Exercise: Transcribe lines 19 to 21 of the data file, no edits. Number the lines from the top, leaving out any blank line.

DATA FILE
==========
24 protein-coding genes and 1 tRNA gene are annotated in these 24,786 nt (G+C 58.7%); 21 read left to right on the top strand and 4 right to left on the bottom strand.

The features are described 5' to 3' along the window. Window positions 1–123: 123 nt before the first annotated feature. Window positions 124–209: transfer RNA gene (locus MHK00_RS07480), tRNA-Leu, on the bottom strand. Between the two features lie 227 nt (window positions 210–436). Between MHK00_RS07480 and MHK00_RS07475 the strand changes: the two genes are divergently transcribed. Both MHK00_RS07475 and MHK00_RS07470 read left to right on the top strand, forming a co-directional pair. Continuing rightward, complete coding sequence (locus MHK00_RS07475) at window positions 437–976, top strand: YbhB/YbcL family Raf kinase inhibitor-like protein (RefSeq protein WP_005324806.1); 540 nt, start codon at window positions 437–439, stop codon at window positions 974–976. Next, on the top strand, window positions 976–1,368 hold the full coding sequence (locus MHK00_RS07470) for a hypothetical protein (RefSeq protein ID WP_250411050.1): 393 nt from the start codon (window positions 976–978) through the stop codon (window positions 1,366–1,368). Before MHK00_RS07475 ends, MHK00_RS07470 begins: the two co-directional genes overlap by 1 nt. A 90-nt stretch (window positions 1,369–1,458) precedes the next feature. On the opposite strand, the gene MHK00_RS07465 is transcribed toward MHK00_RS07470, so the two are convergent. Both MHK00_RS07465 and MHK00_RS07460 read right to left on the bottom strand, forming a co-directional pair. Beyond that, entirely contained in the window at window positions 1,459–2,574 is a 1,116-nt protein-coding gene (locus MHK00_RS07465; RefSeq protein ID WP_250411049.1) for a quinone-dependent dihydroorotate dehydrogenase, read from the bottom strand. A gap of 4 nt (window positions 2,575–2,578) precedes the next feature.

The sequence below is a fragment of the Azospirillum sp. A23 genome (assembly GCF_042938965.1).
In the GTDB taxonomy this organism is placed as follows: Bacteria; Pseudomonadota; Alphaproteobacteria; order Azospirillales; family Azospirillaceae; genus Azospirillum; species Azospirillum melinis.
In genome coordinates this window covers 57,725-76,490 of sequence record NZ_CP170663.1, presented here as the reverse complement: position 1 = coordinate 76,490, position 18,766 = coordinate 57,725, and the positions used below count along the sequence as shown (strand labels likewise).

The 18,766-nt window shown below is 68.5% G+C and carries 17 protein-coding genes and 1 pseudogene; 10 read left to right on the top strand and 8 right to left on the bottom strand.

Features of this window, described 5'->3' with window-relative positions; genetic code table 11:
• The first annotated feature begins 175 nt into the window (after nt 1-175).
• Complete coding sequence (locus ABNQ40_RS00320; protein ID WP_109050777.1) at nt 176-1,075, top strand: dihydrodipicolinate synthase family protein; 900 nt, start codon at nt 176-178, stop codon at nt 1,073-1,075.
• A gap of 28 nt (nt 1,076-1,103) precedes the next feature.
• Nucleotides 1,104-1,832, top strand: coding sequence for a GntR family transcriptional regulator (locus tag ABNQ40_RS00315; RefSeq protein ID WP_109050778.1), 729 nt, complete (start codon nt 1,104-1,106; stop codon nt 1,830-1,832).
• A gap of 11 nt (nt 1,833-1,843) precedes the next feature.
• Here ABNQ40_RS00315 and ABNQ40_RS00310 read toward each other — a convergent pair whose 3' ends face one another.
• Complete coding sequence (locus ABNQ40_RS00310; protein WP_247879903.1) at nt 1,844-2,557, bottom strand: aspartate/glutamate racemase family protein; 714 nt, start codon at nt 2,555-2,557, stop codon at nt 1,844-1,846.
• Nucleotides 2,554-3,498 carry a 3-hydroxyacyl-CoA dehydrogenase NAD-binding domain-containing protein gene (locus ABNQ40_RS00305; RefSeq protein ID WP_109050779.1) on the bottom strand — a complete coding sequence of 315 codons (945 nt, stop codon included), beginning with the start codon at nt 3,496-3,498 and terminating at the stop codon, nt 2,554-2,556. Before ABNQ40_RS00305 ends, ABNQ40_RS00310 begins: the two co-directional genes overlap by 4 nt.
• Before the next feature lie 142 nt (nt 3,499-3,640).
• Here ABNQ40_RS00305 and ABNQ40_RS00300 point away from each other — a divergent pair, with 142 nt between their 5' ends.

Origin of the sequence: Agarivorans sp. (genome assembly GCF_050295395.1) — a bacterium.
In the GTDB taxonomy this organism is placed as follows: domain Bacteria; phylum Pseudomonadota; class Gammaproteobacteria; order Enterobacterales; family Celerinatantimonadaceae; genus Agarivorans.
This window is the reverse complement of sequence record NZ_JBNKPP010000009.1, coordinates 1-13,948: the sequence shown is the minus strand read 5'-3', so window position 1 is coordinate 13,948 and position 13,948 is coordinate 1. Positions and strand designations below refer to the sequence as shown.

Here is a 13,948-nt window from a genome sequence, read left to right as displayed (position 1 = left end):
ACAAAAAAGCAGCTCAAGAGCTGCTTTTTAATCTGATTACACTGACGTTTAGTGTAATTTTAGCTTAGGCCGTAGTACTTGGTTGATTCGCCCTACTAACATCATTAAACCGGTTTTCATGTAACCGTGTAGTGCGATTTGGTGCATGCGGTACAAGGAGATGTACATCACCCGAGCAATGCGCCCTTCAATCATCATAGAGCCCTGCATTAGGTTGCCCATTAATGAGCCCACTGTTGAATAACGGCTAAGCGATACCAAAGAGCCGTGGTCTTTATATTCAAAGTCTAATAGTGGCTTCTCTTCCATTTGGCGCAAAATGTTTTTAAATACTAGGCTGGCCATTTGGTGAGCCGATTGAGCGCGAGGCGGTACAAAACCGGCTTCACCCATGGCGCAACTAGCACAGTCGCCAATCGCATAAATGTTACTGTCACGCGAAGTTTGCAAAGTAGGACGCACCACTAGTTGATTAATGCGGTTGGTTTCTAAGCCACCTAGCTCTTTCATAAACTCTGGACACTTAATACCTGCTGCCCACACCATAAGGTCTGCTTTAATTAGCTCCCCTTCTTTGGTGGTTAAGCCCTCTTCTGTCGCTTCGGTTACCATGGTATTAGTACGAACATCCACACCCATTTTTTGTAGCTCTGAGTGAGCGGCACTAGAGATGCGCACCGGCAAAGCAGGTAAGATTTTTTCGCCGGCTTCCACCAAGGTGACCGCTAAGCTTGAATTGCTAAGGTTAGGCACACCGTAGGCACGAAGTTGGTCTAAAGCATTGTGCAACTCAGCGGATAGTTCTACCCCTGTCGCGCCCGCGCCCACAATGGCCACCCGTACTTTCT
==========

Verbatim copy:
In the GTDB taxonomy this organism is placed as follows: domain Bacteria; phylum Pseudomonadota; class Gammaproteobacteria; order Enterobacterales; family Celerinatantimonadaceae; genus Agarivorans.
This window is the reverse complement of sequence record NZ_JBNKPP010000009.1, coordinates 1-13,948: the sequence shown is the minus strand read 5'-3', so window position 1 is coordinate 13,948 and position 13,948 is coordinate 1. Positions and strand designations below refer to the sequence as shown.

Here is a 13,948-nt window from a genome sequence, read left to right as displayed (position 1 = left end):